Ah, it is lovely to be settled down into our new posting location of Darwin.  It is meant to be the wet season but we have had no rain as yet.  We have been in our house a week now and we got rid of the last boxes yesterday, along with a few items to the tip and and a couple of boxes of belongings to the charity shop.  

Our house here in Darwin is much nicer than we thought was possible for a Defence House and we feel like we have made a lot of progress over the last week in getting everything into place.  It is a bit tighter squeeze with the new baby on the way and us losing the spare room (aka dumping ground) and so we have a pile of stuff to sell on Ebay of the next couple of months.  It feels good to start the new year with a clean out though!

So, onto Like Mother, Like Daughter's {Pretty, Happy, Funny, Real} - I am so excited to be able to join in again.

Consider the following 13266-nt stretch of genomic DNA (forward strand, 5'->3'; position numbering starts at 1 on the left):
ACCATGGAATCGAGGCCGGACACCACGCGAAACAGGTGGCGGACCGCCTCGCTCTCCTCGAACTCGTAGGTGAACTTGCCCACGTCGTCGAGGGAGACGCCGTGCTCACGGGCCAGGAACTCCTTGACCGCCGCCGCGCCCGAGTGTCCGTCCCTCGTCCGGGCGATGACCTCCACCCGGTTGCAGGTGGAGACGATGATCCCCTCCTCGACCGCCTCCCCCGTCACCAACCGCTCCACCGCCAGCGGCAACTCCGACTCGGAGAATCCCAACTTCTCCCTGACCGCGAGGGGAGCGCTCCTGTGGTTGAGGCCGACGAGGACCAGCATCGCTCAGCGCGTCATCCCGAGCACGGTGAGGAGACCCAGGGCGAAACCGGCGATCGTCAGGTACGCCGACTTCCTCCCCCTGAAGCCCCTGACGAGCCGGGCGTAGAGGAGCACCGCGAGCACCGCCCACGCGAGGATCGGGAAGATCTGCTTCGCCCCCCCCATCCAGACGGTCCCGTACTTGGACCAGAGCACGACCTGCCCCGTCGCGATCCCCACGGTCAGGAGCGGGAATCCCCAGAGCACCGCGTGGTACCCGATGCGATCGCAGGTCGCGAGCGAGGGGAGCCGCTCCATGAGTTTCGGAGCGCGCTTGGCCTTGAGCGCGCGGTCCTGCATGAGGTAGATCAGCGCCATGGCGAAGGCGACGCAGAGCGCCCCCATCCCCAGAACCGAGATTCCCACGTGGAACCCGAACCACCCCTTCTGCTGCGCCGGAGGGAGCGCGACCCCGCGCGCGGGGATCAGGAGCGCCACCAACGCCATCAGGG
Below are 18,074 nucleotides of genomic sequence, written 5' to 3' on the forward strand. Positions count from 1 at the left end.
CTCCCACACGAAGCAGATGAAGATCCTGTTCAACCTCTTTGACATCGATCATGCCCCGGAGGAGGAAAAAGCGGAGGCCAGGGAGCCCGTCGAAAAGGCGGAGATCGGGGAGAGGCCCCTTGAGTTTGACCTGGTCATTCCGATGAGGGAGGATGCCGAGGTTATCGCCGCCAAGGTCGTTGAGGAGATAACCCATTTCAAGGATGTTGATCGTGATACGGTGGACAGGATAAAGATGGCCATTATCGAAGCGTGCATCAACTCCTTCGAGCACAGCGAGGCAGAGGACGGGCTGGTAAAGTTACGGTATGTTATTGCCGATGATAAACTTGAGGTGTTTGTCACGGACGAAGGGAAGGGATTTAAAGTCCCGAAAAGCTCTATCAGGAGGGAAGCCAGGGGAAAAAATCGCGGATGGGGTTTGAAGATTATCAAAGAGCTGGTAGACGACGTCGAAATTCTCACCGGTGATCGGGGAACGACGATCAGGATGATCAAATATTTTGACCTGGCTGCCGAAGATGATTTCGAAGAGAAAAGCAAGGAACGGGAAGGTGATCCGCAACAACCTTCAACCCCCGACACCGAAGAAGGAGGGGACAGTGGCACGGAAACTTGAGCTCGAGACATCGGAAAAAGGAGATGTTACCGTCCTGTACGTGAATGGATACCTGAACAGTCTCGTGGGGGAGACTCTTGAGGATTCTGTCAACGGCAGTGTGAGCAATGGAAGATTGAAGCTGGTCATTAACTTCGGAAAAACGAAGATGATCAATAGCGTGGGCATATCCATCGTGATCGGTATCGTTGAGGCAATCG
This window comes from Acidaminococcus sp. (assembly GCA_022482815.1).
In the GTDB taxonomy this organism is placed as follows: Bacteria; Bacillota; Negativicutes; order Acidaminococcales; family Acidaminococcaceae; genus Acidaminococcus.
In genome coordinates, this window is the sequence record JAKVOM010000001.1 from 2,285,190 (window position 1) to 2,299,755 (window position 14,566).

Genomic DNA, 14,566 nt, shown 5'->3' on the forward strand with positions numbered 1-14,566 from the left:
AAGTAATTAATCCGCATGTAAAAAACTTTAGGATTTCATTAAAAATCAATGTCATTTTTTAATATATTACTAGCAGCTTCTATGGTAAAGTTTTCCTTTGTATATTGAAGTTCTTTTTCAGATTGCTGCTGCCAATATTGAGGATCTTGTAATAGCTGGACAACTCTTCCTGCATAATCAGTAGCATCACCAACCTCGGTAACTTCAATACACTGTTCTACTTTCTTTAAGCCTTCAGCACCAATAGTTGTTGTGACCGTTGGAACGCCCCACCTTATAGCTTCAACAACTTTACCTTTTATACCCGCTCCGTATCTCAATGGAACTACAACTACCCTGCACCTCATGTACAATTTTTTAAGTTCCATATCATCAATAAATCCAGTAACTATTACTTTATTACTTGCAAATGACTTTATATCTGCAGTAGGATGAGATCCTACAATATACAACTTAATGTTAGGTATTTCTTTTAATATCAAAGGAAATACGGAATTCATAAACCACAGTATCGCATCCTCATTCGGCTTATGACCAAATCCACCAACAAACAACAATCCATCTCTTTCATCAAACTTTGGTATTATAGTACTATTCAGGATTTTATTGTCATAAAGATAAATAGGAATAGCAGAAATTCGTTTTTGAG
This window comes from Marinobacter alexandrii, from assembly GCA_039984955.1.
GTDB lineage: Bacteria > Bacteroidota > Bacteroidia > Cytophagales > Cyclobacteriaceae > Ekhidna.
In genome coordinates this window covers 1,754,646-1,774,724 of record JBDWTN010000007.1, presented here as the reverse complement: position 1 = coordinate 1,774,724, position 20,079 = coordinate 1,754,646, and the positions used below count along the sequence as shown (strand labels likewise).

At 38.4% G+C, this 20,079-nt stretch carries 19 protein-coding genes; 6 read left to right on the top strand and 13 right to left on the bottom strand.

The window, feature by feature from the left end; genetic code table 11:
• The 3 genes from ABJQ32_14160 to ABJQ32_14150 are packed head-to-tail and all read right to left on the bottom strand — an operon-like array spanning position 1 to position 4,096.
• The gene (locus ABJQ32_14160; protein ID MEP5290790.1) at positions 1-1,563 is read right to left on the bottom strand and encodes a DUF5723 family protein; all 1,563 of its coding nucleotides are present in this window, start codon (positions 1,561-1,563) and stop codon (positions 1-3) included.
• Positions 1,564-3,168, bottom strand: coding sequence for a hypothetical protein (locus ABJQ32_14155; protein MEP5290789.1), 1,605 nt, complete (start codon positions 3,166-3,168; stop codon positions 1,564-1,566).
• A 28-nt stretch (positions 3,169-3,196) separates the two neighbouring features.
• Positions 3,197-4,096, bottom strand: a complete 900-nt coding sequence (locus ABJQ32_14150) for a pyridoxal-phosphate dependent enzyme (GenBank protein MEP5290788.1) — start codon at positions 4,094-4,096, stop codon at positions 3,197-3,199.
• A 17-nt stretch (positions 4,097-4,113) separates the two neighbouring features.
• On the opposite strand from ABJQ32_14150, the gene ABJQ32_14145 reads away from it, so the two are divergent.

Lovely tropical flowers (the variety of which I have no idea) picked up last weekend at Parap Markets.  We also got the most amazing tropical fruit - the papaya was to die for.  Unfortunately all eaten by now, so no photos this week!


To be at the stage of being able to primp some corners of my home, the hard slog of unpacking is over.


Ginger has become quite the little madam about getting dressed in the morning.  We have about five changes of outfit and lots of tears and squealing!  This morning she wanted to put her dress on all by herself - as you can see she hasn't worked out the armholes, the whole ensemble is inside out and she still has her pj shorts on.


There is, cough, a certain room in the house which is looking a little less polished than the others.  Our baby boy's room.  All I can say is he better hold his horses - Mummy and Daddy are working on it.  Now if we could only find somewhere to put all Ginger's toys.  And, I could get round to ironing that paper I salvaged from the packing boxes for Ginger's painting......